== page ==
That measure, introduced five months ago in the House by Rep. Ron Paul, R-Texas, would remove federal restrictions on the cultivation of hemp, a crop Paul calls a non-drug variety of cannabis grown for oilseed and fiber. Hemp and other varieties of cannabis are now classified as marijuana under the federal Controlled Substances Act, and cultivation of hemp in the United States is effectively banned, requiring a special permit from the Drug Enforcement Administration.
Hemp is used to make a variety of products, including clothing, drinks, skin butters and auto parts. Virtually all the hemp used in products sold in the U.S. is grown in more than 30 other countries, including China and Canada. Unlike marijuana, according to the pro-hemp lobby, industrial hemp has a psychoactive content so low that it won’t produce a high if smoked.
Vermont is one of nine states that has enacted legislation that would permit controlled hemp cultivation or research — contingent on federal authorization, which the Paul bill would provide.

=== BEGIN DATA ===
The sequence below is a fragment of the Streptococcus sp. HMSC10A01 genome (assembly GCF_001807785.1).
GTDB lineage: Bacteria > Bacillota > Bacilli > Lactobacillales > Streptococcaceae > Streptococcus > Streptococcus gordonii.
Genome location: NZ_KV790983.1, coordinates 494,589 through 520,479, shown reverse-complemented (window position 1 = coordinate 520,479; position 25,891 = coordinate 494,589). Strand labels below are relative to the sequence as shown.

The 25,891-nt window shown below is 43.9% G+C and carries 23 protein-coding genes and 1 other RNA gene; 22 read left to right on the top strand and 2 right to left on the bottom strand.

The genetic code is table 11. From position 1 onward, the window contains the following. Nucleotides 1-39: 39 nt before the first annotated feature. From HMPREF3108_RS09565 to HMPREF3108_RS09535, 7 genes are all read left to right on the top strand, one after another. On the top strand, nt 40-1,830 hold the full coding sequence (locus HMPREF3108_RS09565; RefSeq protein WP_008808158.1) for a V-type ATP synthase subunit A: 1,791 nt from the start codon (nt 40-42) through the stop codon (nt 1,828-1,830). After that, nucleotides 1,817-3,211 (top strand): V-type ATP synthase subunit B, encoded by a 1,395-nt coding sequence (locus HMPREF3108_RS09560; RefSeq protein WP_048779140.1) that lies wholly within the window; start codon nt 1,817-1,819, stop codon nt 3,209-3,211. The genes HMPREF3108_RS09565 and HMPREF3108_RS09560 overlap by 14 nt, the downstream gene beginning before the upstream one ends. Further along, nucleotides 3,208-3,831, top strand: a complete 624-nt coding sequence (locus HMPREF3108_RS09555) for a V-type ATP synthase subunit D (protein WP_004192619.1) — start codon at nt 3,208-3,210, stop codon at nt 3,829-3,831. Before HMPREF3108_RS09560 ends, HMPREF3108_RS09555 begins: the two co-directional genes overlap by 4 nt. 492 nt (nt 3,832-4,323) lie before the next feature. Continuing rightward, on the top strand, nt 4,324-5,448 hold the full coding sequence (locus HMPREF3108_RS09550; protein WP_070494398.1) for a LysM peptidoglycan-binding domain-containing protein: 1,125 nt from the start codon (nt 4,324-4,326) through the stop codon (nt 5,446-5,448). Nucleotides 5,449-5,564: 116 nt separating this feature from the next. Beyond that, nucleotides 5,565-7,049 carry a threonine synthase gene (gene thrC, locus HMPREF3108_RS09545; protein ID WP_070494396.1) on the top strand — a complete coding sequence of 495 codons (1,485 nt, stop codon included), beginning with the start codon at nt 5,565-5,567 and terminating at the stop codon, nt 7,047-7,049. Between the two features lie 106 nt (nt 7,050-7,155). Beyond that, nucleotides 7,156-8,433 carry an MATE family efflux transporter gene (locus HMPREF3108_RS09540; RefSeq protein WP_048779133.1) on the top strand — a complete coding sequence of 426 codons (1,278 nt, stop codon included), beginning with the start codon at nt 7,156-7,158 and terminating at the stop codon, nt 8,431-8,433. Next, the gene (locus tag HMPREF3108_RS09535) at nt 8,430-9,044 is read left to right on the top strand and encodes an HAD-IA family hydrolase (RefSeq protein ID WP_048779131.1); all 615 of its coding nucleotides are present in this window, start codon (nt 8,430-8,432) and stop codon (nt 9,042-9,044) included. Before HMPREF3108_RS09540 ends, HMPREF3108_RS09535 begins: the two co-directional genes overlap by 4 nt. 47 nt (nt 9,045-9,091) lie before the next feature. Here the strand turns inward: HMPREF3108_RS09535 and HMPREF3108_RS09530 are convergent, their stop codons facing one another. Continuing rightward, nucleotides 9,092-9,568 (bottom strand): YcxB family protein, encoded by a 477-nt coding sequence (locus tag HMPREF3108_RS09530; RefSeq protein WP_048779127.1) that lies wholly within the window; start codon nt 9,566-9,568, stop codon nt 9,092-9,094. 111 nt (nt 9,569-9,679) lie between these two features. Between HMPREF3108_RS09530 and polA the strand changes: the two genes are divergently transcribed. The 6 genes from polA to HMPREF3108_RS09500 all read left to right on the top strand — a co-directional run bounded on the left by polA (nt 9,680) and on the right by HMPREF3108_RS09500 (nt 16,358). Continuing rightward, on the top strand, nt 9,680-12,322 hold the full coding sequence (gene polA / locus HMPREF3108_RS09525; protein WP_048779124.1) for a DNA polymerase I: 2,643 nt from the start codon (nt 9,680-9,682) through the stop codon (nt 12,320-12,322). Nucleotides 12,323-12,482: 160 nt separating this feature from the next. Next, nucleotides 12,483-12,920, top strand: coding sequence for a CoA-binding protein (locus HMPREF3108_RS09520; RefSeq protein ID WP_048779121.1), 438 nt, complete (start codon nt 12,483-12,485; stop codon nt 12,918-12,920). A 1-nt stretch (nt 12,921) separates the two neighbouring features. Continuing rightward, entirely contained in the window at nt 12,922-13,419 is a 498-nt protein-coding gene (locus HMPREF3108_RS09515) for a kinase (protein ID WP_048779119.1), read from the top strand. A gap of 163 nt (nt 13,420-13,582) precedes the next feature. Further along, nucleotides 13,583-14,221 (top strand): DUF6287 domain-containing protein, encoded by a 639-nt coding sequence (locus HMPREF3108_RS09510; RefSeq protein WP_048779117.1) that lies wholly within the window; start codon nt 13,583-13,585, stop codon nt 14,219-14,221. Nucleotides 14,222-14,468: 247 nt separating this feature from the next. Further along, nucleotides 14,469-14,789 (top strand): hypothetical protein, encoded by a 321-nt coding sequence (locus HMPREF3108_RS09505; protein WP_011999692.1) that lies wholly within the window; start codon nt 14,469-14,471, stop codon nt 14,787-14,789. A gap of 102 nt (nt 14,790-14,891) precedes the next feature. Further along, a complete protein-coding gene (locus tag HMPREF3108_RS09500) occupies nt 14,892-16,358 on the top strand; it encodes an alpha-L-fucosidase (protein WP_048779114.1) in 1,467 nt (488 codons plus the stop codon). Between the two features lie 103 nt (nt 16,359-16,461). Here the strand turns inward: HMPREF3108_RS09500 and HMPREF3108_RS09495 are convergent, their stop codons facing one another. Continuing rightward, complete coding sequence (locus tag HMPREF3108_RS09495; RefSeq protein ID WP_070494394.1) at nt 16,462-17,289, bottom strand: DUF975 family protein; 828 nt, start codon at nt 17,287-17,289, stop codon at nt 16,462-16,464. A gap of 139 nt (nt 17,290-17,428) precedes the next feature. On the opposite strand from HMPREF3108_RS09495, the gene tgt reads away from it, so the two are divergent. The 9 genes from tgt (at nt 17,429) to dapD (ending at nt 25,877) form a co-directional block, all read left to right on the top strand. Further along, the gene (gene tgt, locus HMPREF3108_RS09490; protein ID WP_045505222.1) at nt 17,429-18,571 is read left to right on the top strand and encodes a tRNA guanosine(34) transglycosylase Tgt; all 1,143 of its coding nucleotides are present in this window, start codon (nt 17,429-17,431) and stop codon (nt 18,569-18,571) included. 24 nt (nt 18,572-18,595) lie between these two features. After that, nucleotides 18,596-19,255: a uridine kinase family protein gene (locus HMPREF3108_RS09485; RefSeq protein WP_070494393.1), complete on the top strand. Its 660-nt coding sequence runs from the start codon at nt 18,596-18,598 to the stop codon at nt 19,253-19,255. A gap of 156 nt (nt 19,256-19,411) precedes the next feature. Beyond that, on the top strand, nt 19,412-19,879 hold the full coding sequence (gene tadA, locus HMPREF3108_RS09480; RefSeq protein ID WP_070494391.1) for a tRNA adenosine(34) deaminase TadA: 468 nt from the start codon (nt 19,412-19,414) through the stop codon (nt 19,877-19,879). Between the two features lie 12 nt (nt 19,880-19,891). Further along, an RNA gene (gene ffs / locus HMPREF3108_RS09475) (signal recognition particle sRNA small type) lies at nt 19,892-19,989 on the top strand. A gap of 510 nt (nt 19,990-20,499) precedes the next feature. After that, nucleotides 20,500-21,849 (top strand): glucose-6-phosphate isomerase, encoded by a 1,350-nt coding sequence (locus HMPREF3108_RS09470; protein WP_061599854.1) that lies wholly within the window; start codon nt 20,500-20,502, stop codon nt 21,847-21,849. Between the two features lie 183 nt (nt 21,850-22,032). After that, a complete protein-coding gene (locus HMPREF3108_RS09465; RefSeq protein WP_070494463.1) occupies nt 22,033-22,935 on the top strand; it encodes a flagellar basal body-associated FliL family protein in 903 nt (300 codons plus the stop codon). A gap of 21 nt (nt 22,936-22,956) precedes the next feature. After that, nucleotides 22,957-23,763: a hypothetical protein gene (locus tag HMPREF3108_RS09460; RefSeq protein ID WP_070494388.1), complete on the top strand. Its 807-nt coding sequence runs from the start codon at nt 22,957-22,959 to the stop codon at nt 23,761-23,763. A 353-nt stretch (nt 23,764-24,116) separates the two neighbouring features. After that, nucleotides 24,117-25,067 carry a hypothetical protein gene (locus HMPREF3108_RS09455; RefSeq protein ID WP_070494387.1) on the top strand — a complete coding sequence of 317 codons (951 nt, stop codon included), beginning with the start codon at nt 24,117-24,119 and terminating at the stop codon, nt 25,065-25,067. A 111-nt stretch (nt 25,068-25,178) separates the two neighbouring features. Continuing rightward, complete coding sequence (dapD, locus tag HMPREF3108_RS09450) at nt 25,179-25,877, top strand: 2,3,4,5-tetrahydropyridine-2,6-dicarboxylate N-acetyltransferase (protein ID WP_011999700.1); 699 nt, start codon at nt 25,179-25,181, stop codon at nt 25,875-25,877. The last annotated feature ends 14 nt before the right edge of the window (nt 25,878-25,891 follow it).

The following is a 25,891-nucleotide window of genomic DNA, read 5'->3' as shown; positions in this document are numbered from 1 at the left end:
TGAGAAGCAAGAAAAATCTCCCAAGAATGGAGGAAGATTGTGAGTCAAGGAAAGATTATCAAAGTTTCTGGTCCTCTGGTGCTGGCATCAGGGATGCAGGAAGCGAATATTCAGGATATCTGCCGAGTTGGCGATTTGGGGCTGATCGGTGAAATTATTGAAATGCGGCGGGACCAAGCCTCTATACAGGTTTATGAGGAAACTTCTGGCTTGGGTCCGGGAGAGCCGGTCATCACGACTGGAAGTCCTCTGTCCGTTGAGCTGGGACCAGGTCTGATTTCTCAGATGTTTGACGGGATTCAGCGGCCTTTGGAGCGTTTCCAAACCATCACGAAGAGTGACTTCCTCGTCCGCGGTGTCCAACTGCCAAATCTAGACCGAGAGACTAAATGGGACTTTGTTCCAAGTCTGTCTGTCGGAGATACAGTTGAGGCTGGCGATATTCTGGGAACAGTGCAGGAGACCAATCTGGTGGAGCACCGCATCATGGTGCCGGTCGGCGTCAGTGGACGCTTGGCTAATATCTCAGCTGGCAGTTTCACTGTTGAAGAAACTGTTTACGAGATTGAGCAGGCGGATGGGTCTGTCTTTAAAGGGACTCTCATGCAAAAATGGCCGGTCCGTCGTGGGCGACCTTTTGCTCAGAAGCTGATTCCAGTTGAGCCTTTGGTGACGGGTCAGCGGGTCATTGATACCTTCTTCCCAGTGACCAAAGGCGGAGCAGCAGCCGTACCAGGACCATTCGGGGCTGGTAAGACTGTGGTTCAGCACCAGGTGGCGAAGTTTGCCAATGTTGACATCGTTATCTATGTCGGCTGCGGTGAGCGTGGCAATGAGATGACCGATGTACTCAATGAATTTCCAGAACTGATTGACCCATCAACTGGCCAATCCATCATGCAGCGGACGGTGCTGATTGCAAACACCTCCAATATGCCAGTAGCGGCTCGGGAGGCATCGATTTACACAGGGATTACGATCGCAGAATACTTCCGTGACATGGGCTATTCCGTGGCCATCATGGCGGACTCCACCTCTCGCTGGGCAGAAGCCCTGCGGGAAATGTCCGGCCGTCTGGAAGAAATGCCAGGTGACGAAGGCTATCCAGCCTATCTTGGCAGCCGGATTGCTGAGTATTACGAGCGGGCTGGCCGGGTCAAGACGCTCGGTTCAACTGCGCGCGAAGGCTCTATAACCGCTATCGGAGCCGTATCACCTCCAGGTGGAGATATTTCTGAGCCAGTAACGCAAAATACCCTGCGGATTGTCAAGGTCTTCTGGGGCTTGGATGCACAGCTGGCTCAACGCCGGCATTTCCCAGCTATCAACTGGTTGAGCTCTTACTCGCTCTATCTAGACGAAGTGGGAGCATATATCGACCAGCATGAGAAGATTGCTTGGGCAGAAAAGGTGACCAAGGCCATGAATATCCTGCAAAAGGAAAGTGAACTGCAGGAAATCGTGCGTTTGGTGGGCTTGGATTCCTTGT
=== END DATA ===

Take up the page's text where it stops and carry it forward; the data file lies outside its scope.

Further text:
The local campaign to legalize industrial hemp has been spearheaded by Rural Vermont, a farmers’ advocacy group with about 750 members. Rural Vermont pushed for the state enabling legislation, which passed three years ago, and has been lobbying Welch to endorse the Paul bill.
The organization contends that hemp, as a crop option, would open up “significant economic opportunities” for Vermont farmers and for processors of such “value-added” products as food-grade oils, rope, paper and animal feed.
Welch’s office said Tuesday that he had signed on to Paul’s bill, H.R. 1831, joining 26 other co-signers, many of them liberal Democrats.
Permitting cultivation, Welch’s statement said, “will allow Vermont farmers and small business owners to compete in the growing worldwide market for hemp products.”
Rural Vermont praised the decision.
“It’s a great step for the congressman to take,” said Jared Carter, director of Rural Vermont, “recognizing the opportunity that industrial hemp provides to Vermont farmers.”
Paul has introduced an “Industrial Hemp Farming Act” in each of the past four congressional sessions, but none of the bills has advanced to the Senate. The current bill has been referred to the House Judiciary Committee’s Subcommittee on Crime, Terrorism and Homeland Security.
Along with Vermont, the other states to pass measures reducing barriers to production or research of hemp are Hawaii, Kentucky, Maine, Maryland, Montana, North Dakota, Oregon and West Virginia.
Written by Tim Johnson at the Burlington Free Press. He can be reached by email at email@example.com